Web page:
So what happens now?   How will the Chancellor explain away his earlier optimism?   He and the Prime Minister were claiming only a few weeks ago that they knew how to remedy the economics hiccough.  They’d implemented the therapy and it remained only to wait for it to work.  Nonsense, of course.  They’d neither of them a clue about the economy’s inclinations before the crisis struck, while it was doing so, or afterwards:  a truth universally to be acknowledged.

King has hit him already.  Others will do so shortly.

Was that why Governor King, speaking in Edinburgh a few days earlier, had distanced himself from Government policies?   Did he calculate that he might thus keep his reputation (and possibly his job) when those in the Treasury (devoutly to be hoped) were losing theirs?   Presumably, he’ll also have been in touch with Cameron and Osborne!

Will the Tories ever break cover?   Will they acknowledge past error  . . .

What do they now think about the economy’s prospects?   A year ago, they were supportive of the bailout of delinquent banks.  They were enthusiastic proponents of higher public spending as well.  Are they still?   Of course not.  They can’t recognise the right policy beforehand, but they can identify the wrong one afterwards.

. . . and aspire to future truth?   Will they take their banking chums to task?

What they have now to do is reverse their prior stance without acknowledging that it was wrong!   The Governor may help them do so.  He’ll argue that a bank that’s too big to fail is too big to exist.  The first priority, therefore, will be to make them smaller.  They’ll be instructed to sell off their non-money-transmission activities.  They’ll be told that organisations that take several working days to move funds from one bank account to another cannot be deemed to be adult members of the financial community.

Treat them like the posties they so closely resemble?

Those working in the banking sector have to be treated in much the same way as civil servants and post office workers.  They have to be told that it’s no longer acceptable to sequester resources from the rest of society to boost their own living standards.  If reason and rationality fail, the firm slap of joblessness might do the trick.

A backbone would be useful.

How does Cameron see these things?   Is he a Thatcher or a Brown?   Will he fight or compromise?   It’d be useful for the electorate to know.  He really ought to say something about the public sector, about how they can be made to contribute resources rather than just to consume them.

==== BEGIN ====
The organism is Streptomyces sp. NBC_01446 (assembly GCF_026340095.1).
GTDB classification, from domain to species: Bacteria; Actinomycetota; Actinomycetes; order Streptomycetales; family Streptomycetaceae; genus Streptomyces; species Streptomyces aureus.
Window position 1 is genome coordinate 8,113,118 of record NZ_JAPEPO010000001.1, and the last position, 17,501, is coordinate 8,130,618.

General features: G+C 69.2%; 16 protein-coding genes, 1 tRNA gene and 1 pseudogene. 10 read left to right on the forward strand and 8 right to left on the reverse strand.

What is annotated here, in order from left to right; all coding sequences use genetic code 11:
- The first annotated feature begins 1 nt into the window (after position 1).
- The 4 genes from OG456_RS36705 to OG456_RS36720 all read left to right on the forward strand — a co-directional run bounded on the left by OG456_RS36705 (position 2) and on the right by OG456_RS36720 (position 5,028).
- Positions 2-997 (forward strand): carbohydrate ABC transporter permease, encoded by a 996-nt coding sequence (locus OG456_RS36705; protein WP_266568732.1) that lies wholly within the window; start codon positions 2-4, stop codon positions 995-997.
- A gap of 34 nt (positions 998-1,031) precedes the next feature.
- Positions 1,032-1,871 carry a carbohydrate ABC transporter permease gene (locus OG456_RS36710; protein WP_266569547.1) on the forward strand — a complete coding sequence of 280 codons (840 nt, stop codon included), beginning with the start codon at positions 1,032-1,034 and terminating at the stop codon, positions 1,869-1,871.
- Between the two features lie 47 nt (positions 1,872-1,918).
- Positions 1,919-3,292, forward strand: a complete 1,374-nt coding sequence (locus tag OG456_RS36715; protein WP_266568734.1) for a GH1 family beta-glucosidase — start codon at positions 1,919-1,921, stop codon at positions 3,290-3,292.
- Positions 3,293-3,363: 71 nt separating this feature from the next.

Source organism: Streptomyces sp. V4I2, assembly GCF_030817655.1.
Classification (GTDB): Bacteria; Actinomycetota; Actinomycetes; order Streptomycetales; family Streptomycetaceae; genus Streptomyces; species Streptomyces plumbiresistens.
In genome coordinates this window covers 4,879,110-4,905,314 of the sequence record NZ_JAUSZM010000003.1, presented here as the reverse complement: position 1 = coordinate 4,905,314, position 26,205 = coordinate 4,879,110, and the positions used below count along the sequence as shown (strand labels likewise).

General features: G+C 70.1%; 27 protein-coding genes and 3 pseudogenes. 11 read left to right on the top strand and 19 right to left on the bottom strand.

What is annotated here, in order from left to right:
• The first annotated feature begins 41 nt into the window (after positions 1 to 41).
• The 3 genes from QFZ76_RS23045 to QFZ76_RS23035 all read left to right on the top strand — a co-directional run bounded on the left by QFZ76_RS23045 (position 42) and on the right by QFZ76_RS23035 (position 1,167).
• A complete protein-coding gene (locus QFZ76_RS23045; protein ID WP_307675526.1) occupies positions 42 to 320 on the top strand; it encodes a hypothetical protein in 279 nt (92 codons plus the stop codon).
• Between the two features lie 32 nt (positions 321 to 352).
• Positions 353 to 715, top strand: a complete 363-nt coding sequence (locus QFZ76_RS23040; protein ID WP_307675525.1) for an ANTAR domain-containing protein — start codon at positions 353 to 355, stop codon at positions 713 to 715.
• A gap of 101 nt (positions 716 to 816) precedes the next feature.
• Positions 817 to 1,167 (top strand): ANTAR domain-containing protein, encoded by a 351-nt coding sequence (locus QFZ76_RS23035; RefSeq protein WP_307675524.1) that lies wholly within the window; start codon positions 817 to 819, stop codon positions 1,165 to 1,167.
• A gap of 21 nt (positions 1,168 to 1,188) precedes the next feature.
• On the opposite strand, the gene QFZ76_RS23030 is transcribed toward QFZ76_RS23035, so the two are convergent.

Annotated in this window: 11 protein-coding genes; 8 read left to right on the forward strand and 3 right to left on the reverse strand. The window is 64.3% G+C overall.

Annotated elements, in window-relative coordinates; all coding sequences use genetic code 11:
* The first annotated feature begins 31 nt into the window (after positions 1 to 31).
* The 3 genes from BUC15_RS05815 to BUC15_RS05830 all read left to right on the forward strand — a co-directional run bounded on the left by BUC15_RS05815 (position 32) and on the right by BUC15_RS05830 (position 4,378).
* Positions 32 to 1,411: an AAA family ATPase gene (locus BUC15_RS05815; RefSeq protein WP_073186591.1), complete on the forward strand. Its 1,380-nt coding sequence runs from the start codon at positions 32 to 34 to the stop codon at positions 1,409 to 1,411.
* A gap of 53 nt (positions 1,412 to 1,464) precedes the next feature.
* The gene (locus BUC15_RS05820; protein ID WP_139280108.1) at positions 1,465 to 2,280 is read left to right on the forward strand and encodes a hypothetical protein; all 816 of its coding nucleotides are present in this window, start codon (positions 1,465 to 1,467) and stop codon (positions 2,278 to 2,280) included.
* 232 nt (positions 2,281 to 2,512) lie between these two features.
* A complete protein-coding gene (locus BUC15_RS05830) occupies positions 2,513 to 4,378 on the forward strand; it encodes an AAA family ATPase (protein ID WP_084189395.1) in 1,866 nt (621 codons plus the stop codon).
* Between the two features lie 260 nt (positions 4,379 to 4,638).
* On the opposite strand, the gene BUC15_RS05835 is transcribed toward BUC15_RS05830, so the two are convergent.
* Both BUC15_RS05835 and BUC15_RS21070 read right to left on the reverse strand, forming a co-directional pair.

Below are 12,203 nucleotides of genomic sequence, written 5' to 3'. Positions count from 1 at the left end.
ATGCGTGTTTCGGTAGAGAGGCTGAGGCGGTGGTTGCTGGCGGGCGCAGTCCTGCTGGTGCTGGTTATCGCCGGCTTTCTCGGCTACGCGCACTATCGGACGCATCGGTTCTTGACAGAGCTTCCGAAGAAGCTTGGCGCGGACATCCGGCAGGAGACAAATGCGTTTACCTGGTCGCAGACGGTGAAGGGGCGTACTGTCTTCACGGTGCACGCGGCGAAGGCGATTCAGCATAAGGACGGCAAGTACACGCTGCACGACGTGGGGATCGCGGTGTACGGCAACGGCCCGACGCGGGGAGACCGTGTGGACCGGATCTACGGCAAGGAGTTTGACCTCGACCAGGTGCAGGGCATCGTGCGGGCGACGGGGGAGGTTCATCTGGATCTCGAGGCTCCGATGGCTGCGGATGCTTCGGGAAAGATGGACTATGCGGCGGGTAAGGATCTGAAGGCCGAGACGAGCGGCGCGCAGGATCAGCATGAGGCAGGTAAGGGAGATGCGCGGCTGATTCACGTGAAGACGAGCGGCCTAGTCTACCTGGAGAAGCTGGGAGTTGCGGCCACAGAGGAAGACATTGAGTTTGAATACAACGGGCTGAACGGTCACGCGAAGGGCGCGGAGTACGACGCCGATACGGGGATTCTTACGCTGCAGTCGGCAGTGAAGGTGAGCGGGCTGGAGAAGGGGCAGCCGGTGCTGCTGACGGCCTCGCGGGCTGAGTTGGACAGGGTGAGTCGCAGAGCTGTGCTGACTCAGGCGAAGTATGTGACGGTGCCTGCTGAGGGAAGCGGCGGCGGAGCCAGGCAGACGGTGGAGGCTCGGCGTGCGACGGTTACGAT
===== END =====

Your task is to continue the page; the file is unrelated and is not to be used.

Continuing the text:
Equities to continue to climb!

Despite the grim economics news, the equity markets held up fairly well.  They’ll likely continue to do so for a while.  The FTSE at 6000, by spring, is an easy target; 7000, by the following winter, not impossible.

 

  

 

 

Economics Viewpoints : 21 Oct

October 21, 2009

Those whom the gods wish to make regulators,

they first render incompetent.

 

 Lear—self-indulgent, psychologically insecure and insightfully challenged—would fit in well at the FSA.

 

 

It’s been a long wait; but worth it perhaps.

It’s not often that the Governor of the Bank of England says anything sensible.  But, earlier this week, addressing business leaders in Edinburgh, he did so.  He made the point that Governments and Regulators, in their frenzied activity last year, may have made a bad financial environment worse.  The taxpayer bailout of the banks didn’t solve the problem.  At best, it delayed the crisis.

The B-of-E is questioning the wisdom of regulatory indulgence.

We’d landed ourselves, he said, with the biggest moral hazard in history.  It’d take a generation to work our way out of it.  But, to facilitate the process, to reduce the vulnerability of the rest of society, banks needed to be smaller and less exposed.  If they wanted to continue to be guaranteed by the taxpayer, they had to concentrate on the process of money transmission.  They had to divest themselves of other activities.  

Commercial bankers are children . . .

In such circumstances, the function of the Regulatory Authority had to alter accordingly.  There’d be a requirement for an organisation with administrative expertise, rather than public relations skills; one that could focus on fundamental principles, rather than trivial practices; one that was smaller than at present, but smarter.  He didn’t say it explicitly, but hinted implicitly, that current incumbents were inadequate.

. . . they should be seen rarely and heard never.

What did the Prime Minister and Chancellor make of the Governor’s remarks?   And what was the reaction of the noble Lords Turner and Mandelson?   In the last twelve months, they’d begun to see themselves as insightful masters of the universe, prescient saviours of the world economy.  To be attacked now as bungling amateurs, unaware of the dangers posed by imbalances beforehand, ignorant of the risks posed by remedies afterwards, will have irritated.

Politicians are out of their depth:  Brown blustering; Cameron floundering.